pass one on/ put one over on

redgiant

Senior Member
Cantonese, Hong Kong
grocery store cashier: The junior college near my grocery store has some guy who makes very good fake IDs. After a couple of months, we’ve become adept at spotting them. One night, a young customer tries to pass one on me.

http://notalwaysright.com/a-squeaky-clean-record/3088

Does "one" refer to a fake ID? Since you flash a passport "at" the security, what do you think about "pass one at me" in this context?

P.S: Sorry for the wrong title. Would you the esteemed moderator change the title for me please?
 
  • Tegs

    Mód ar líne
    English (Ireland)
    Yes, "one" here refers to a fake ID.

    Is there a chance you misread the sentence? Usually, we say pass one to me, pass one on to me, or pass me one. Pass one on me is not correct.

    Pass one at me is also incorrect, and it would not be used in airport security - security would say, rather: show me your ID please.
     

    redgiant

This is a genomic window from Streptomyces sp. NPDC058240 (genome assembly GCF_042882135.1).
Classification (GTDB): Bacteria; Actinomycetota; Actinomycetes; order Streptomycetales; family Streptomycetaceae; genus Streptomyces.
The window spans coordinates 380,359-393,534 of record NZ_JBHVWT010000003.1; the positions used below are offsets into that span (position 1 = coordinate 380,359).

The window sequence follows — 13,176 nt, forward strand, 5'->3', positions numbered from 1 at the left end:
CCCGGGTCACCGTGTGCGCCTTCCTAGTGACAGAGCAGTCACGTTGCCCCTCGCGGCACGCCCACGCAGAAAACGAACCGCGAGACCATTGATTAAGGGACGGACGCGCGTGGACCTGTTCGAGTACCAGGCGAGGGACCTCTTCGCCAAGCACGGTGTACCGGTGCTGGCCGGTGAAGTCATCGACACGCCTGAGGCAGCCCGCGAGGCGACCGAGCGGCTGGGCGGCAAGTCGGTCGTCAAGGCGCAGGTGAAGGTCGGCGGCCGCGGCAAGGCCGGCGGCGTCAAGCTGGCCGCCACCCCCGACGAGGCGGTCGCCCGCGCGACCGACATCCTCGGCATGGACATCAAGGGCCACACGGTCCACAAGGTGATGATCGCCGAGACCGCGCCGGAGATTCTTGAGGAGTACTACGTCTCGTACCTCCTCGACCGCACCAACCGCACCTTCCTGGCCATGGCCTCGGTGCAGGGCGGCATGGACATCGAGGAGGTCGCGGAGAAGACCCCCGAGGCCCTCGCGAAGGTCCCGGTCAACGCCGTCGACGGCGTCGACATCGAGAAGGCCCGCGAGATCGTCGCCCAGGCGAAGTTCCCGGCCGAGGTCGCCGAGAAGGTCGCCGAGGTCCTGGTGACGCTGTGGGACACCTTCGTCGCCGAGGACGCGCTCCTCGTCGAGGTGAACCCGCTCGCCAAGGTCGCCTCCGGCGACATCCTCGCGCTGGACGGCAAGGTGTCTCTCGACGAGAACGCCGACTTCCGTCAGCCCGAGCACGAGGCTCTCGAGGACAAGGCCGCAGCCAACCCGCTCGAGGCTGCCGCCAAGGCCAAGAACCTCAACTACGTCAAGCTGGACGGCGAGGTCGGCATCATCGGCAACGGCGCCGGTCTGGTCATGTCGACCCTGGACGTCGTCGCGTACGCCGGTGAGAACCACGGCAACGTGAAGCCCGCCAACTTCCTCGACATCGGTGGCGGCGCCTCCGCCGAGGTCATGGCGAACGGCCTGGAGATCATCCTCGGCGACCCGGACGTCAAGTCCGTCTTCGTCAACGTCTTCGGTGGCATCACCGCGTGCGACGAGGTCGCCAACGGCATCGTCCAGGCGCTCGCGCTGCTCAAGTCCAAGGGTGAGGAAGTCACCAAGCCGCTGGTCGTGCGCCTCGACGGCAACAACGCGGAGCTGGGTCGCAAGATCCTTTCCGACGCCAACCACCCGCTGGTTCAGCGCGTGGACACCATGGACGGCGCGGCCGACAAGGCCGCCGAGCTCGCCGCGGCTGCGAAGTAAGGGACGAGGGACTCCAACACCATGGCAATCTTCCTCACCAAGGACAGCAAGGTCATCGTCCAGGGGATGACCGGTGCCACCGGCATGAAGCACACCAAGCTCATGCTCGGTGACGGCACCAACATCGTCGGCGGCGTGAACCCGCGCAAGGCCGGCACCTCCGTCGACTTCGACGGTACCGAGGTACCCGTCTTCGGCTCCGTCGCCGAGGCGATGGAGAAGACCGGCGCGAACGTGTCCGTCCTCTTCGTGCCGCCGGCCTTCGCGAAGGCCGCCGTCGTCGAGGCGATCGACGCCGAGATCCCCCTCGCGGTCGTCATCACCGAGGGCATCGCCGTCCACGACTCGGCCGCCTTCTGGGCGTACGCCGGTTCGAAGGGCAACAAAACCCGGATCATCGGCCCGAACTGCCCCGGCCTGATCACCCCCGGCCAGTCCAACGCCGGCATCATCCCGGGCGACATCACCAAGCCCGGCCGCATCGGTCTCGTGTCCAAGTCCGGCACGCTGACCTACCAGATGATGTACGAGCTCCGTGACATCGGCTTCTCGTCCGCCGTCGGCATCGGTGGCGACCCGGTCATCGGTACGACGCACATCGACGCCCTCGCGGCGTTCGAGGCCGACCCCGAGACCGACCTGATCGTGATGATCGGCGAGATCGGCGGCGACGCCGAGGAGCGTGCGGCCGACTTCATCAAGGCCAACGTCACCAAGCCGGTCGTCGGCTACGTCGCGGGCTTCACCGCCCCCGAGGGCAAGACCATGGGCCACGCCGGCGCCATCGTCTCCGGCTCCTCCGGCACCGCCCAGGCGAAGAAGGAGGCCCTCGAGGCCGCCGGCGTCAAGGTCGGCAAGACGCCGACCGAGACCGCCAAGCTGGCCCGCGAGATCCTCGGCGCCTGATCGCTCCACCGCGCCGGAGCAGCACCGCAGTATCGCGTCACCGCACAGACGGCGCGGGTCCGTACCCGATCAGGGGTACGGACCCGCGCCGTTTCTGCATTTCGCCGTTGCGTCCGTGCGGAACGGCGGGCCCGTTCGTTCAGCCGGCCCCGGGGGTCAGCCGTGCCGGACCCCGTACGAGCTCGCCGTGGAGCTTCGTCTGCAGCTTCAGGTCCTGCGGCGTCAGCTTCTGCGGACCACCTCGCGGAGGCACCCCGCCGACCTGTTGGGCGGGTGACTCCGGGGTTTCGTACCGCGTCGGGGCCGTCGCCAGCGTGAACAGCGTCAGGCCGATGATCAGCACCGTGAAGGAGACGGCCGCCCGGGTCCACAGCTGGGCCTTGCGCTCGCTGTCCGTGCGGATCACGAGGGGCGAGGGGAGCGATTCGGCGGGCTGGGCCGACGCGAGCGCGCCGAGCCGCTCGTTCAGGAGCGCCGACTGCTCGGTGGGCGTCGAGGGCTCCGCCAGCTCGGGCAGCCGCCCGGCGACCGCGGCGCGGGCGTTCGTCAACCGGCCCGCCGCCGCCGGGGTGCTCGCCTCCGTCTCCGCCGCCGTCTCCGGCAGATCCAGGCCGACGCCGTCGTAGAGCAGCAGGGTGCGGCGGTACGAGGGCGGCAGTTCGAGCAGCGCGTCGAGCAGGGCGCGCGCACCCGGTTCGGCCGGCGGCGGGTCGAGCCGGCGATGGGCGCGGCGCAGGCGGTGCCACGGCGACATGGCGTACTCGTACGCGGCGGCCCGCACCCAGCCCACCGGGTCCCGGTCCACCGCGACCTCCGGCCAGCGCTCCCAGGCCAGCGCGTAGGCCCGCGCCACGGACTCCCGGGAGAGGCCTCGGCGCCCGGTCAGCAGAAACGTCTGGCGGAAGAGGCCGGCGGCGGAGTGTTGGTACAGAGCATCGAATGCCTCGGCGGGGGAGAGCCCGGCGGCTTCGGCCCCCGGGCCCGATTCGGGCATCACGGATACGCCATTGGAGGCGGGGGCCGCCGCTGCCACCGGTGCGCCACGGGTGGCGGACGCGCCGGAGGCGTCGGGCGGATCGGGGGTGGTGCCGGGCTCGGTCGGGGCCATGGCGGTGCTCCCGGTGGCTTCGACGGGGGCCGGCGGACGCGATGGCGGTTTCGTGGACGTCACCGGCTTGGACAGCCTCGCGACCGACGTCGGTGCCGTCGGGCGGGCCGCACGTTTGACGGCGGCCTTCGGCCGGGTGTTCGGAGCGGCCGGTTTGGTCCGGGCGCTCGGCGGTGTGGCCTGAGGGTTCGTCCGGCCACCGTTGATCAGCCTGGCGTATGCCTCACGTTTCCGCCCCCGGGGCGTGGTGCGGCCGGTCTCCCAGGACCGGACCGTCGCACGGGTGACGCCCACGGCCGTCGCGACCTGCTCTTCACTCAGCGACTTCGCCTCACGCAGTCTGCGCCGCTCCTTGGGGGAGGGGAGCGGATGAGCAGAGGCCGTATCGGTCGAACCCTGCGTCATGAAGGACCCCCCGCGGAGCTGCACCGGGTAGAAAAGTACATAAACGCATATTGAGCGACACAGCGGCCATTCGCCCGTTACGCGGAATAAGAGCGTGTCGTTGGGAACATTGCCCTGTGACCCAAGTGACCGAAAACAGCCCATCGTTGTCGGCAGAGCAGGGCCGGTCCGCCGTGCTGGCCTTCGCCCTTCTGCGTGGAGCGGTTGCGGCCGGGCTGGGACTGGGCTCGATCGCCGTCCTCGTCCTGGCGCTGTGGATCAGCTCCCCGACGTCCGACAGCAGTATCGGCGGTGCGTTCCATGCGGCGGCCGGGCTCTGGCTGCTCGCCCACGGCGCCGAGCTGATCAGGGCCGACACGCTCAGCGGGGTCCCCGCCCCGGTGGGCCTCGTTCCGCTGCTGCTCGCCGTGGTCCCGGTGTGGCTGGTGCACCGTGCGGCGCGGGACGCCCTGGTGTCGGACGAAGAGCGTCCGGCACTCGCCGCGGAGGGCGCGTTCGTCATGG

Senior Member
    Cantonese, Hong Kong
    Thanks Tegs. It was quoted from that story without any modification so I guess that cashier chose the wrong preposition.
     

    Myridon

    Senior Member
    English - US
    "Pass one on me" doesn't refer to the physical action of displaying the card (passing the card before my eyes), but the attempted trick (attempting to make a fake ID pass as a real one) played on the cashier . Notice the different meaning of "pass".
     

    Tegs

    Mód ar líne
    English (Ireland)
    Is "pass one on me" a common expression in AE then? And does it mean "try to trick me"? I've never heard that in BE...
     

    Thomas Tompion

    Senior Member
    English - England
    Is "pass one on me" a common expression in AE then? And does it mean "try to trick me"? I've never heard that in BE...
    I'd take one to mean one of the fake IDs. To pass one on me I'd take to mean to get me to think a fake ID was the real thing.

    The sense of pass which Myridon is talking about is in this case to pass X on Charlie - to mislead Charlie into thinking X is the real thing. It's particularly suitable for documents or photographs.

    It's similar to the verb to pass something off as something else as in the example in the BNC - He took a wagonload of the spoiled crop to San Francisco and passed it off as a Peruvian delicacy.

     

    Tegs

    Mód ar líne
    English (Ireland)
    Yea, to pass something off as something else is of course completely familiar to me - I'm just surprised at this other construction that I'd not heard before. I've learnt something new - thanks ;)
     
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